¡Iberian Espectacular! – Day 8

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June 9th, 2018 – Lisbon, Portugal to Porto, Portugal: ~220 miles
Vy and I see some pornography on a leather vest.

Did you miss Day 7? Vy and I go to the end of the world.

I loved Lisbon and regretted that we only had half a day to spend there. Little did I know that I would be back there a few months later for the Husqvarna Svartpilen 701 launch, though I would only be able to stay for one day then, too. Life could be worse.

Vy and I departed Lisbon and headed west to Sintra via some beautiful back roads. Colorful buildings and narrow lanes? Check.

Windy, cobblestone roads? Double check.

The highlight of our morning was a visit to Sintra to see the Quinta da Regaleira, a 19th century mansion. The mansion’s gardens are full of miniature forts, which we obviously used to showcase Baby Jack.

Vy and Baby Jack say hi.

It was acquired by a gentleman named António Augusto Carvalho Monteiro, who earned the nickname of Moneybags Monteiro thanks to his vast fortune. The centerpiece of the grounds is a pair of initiation wells.

The wells were never designed for water – the “initiation” name comes about as they were supposedly used for “secretive initiation rites.”

Once you get to the bottom, you don’t have to climb right up as both wells are connected via a network of tunnels, caves…

…and even a river crossing!

Vy adjusts the talent.

Next up was Tomar and its lovely checkerboard plaza in central Portugal. The church was built between the 15th and 16th centuries.

This is Republic Square. The statue on the left is of the founder of Tomar, Gualdim Pais.

Walking around town, we found Baby Jack’s bigger brother in a closed store.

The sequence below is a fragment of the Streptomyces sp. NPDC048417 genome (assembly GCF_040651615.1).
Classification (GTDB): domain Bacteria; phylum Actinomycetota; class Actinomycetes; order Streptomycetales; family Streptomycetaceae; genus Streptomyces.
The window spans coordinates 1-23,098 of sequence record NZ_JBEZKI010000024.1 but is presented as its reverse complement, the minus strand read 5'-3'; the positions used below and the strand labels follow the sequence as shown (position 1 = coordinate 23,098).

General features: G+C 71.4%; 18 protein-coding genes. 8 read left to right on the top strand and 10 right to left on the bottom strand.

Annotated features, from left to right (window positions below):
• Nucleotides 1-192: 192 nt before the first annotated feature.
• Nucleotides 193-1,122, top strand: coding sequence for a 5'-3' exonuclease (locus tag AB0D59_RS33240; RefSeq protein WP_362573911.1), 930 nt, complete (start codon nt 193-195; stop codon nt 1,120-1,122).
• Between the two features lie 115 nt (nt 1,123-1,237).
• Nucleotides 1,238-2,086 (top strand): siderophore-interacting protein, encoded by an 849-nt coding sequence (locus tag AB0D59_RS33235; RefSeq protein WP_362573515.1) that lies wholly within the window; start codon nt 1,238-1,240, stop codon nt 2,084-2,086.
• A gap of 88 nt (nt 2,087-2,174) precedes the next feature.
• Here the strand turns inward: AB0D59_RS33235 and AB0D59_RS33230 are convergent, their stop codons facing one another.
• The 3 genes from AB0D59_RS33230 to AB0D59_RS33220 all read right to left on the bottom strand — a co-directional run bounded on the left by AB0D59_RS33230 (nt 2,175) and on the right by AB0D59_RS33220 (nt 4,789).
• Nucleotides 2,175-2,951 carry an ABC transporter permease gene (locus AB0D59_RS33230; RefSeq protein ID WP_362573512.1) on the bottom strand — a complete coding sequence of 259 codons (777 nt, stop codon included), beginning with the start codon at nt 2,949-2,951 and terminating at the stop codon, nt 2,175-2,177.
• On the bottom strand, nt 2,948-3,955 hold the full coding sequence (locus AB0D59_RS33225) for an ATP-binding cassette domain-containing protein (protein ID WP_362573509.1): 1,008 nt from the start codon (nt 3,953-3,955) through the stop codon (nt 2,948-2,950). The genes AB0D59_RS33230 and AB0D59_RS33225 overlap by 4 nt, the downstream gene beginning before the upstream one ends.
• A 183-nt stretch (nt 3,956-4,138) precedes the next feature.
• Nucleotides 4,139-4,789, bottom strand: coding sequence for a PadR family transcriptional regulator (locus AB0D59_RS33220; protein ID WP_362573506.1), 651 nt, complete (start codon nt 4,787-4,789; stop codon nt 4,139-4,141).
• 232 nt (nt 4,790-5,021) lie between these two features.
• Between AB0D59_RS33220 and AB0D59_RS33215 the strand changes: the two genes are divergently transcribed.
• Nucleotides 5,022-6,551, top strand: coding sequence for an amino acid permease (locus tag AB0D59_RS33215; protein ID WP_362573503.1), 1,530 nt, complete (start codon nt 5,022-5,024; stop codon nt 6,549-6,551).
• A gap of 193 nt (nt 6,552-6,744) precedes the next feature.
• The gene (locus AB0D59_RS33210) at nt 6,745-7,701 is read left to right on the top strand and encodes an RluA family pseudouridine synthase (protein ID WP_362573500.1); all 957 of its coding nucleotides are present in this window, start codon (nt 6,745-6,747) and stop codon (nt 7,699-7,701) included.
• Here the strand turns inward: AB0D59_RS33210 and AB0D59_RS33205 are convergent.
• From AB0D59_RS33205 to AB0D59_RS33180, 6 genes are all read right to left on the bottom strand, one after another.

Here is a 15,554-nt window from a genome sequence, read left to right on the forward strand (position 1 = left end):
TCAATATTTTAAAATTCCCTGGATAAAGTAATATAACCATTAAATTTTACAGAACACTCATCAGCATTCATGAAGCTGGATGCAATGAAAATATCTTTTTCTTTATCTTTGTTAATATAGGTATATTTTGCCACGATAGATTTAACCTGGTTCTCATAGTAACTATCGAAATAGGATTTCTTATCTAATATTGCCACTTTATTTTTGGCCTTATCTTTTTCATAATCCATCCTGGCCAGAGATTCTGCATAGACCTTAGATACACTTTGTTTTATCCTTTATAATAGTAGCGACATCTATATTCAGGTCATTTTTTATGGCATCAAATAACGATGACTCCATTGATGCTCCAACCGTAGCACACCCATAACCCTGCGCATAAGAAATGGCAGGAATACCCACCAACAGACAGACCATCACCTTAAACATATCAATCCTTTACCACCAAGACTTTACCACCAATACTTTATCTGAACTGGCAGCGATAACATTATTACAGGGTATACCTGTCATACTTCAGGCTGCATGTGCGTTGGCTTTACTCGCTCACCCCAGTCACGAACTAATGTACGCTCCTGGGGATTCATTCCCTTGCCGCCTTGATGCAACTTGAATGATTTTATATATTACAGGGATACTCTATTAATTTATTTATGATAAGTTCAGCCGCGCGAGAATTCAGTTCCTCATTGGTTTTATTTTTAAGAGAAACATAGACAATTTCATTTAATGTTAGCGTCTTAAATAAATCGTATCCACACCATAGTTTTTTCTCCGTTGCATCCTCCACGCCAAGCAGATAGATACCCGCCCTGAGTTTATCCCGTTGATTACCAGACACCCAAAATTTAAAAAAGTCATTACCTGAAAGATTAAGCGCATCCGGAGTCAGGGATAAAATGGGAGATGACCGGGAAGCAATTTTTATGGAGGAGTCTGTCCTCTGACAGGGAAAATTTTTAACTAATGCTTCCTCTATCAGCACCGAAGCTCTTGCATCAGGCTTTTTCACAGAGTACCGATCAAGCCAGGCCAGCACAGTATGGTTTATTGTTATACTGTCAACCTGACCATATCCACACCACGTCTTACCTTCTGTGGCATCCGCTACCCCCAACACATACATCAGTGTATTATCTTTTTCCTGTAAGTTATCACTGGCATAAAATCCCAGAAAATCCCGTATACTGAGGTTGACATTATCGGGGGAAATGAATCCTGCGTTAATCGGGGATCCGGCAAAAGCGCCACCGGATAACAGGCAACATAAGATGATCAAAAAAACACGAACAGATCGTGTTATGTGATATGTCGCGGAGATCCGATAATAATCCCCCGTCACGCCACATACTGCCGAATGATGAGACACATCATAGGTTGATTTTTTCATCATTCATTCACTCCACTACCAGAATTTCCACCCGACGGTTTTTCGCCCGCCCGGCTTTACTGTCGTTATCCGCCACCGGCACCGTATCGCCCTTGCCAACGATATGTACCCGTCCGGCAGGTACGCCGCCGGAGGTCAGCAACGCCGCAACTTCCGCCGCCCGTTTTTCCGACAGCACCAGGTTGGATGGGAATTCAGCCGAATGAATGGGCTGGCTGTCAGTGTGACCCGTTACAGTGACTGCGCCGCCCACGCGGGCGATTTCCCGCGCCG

Outside of town is the Aqueduct of Pegões, which was built between 1593 and 1614.

It’s a whopping four miles long…

…and in portions it’s just shy of 100 feet tall. Access to an inspection tower is conveniently alongside the road and up just a few steps.

I didn’t mind the height, except when I got to a section where the small protective wall on the edge vanished. All of a sudden, the ground felt a lot closer than it was before.

Terras de Mira = Cross Country and Montar para Viver = Ride to Live, with quite an image in between! You can click the photo to enlarge if you’re feeling frisky.

One last view of the aqueduct before we headed towards Porto. What an impressive piece of construction!

A Portuguese-made Casal. Founded in 1964, Casal (actually, Metalurgia Casal) was Portugal’s largest motorcycle manufacturer. Most of their products were 50cc mopeds, but they also had a few 125cc motorcycles. I was unable to determine which model this was – do you know?

Normally when Vy and I travel in an area with toll roads, whether it’s domestic or international, there’s a way to pay with your credit card afterwards. I couldn’t find any signage on how to do that, so Vy took this photo as a reminder for me to research it when we got to the hotel later today…more on that later in the trip.

Weather-wise, Portugal was not being as friendly to us as Spain was. I saw some impending rain clouds on our path so I pulled over to put on my Racer waterproof gloves.

A Benelli TnT 135 sits outside of Moto Urban in Coimbra.

The rain picked up again as we entered Porto.

We found a parking spot across from the Bolsa Palace – which used to be Portuguese Stock Exchange – and then we kept our rain gear on as we explored on foot.

The police station had a couple of two-wheelers ready for duty.

The torrid rain meant I kept my camera in my pocket, though I still couldn’t help myself when it came to local motorcycles. This cute Honda NSR 75 “Super Sprint” was missing the optional lower fairings (click here for an example of what it could look like) but it still looks like a fun little two-stroke commuter. This article calls it the Mazda Miata of motorcycles, “sought to offer sensations at an affordable price to the general public” (don’t mind the translation). The 75cc engine produces 14 horsepower and Honda even made a version with Repsol bodywork for your inner racer.

This Yamaha supermoto is the ultimate pizza delivery machine – though I suspect I’d be delivering lots of messy pizzas if I was in charge.

Vy and I retired to the hotel and debated if we should continue north into Portugal or not. We had a few wonderful stops planned, but the weather forecast was calling for 3+ straight days of heavy rains, and we weren’t particularly interested in that. Would we continue on the plan or bail to the sunnier skies of Madrid? I mulled those thoughts over a beer…until I saw that the bar had Havana Club on the shelf, so I had to get one of those, too.

On to Day 9!

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